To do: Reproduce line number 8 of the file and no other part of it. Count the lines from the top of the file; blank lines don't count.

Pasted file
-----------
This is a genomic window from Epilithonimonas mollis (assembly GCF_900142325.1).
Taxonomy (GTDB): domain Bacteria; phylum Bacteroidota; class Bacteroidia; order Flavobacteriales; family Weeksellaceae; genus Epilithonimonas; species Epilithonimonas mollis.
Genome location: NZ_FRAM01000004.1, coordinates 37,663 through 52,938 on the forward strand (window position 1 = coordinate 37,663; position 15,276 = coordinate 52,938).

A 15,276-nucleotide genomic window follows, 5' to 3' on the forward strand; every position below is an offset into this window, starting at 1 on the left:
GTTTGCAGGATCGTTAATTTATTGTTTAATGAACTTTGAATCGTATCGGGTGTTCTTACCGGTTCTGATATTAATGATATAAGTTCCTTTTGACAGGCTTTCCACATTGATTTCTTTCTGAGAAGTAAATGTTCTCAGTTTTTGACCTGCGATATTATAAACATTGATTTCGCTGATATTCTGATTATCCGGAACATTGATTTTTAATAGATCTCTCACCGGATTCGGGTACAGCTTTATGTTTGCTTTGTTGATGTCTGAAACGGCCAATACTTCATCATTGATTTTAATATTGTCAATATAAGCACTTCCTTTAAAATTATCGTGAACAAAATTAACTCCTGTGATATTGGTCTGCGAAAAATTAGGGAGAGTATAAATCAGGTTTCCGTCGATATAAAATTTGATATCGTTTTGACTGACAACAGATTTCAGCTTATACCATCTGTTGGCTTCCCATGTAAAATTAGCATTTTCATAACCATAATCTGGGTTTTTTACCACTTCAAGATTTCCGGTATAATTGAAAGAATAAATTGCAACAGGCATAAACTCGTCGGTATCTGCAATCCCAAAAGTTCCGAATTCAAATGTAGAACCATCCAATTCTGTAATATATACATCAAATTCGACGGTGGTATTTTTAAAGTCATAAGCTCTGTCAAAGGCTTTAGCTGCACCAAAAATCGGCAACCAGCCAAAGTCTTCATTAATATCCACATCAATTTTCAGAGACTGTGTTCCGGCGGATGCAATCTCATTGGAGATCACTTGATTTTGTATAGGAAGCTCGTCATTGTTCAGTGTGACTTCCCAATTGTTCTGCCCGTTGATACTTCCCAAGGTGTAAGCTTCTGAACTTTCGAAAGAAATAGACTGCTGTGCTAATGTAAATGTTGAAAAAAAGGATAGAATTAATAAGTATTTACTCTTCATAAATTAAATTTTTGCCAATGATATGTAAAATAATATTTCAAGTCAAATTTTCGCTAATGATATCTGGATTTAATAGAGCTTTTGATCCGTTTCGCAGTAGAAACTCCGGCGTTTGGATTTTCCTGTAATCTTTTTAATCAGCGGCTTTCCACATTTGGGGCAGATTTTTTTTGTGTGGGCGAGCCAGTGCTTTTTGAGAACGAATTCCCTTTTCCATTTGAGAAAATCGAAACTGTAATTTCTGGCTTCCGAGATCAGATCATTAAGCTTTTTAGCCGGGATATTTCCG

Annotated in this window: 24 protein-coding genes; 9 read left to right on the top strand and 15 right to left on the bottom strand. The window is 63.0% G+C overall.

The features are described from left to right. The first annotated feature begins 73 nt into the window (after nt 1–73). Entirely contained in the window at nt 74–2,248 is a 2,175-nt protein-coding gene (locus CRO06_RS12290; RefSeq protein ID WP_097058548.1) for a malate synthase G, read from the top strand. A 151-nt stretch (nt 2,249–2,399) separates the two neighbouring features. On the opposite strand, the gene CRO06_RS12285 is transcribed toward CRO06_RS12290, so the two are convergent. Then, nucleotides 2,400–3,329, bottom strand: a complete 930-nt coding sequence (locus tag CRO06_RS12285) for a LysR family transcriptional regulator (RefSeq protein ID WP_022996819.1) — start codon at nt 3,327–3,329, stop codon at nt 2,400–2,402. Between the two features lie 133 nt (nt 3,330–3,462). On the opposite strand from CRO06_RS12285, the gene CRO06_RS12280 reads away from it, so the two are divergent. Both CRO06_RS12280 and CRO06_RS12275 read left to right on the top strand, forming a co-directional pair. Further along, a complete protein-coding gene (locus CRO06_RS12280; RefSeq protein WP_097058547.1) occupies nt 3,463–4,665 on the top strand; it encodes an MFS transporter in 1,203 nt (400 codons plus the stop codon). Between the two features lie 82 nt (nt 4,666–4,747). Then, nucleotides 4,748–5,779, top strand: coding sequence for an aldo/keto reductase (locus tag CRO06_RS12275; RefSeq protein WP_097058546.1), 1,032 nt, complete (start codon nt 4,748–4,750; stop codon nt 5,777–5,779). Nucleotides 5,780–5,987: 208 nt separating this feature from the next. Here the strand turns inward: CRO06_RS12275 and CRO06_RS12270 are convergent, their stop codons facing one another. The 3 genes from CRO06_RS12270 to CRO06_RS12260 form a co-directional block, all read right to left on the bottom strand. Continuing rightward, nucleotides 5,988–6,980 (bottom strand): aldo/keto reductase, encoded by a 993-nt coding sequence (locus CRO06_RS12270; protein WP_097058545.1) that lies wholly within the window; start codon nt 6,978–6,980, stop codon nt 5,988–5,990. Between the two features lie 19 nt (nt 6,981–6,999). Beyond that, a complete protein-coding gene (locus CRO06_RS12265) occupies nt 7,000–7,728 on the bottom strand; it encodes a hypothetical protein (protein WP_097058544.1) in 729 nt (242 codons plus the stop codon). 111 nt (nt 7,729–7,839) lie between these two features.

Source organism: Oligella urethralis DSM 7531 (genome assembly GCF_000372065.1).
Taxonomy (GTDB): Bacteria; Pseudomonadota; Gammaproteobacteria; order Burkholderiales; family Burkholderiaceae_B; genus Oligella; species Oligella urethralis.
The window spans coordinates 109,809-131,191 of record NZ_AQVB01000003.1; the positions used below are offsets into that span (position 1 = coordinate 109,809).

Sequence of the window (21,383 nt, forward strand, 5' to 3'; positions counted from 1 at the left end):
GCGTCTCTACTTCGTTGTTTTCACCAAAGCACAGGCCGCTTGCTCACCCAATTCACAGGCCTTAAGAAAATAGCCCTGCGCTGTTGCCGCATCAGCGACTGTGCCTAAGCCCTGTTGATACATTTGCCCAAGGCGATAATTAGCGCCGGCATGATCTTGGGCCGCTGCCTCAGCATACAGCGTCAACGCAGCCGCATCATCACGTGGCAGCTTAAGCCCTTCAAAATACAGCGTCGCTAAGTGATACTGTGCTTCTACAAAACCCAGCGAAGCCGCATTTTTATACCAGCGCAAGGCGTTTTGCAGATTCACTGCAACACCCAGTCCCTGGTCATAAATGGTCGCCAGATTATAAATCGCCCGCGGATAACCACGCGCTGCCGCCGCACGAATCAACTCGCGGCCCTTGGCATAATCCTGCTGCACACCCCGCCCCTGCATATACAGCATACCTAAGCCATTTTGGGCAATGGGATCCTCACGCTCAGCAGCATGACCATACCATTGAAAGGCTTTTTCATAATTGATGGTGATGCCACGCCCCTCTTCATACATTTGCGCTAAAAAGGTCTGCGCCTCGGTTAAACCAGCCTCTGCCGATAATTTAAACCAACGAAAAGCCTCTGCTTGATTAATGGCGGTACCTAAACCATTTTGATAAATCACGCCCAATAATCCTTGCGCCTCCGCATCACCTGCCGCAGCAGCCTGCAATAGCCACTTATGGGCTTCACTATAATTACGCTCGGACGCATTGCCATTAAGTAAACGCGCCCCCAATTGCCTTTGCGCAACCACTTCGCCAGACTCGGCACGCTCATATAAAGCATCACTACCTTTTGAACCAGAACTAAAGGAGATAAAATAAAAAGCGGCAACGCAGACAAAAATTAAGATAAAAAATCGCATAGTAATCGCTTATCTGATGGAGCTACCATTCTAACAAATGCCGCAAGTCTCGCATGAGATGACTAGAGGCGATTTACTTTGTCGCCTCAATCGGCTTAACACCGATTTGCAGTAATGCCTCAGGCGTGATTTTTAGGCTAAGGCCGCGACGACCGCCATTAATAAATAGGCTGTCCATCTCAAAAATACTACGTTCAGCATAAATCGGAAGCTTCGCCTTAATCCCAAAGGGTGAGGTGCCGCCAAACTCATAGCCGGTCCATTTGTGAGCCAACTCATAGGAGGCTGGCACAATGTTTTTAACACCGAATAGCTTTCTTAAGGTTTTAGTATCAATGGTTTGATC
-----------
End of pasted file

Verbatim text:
Source organism: Oligella urethralis DSM 7531 (genome assembly GCF_000372065.1).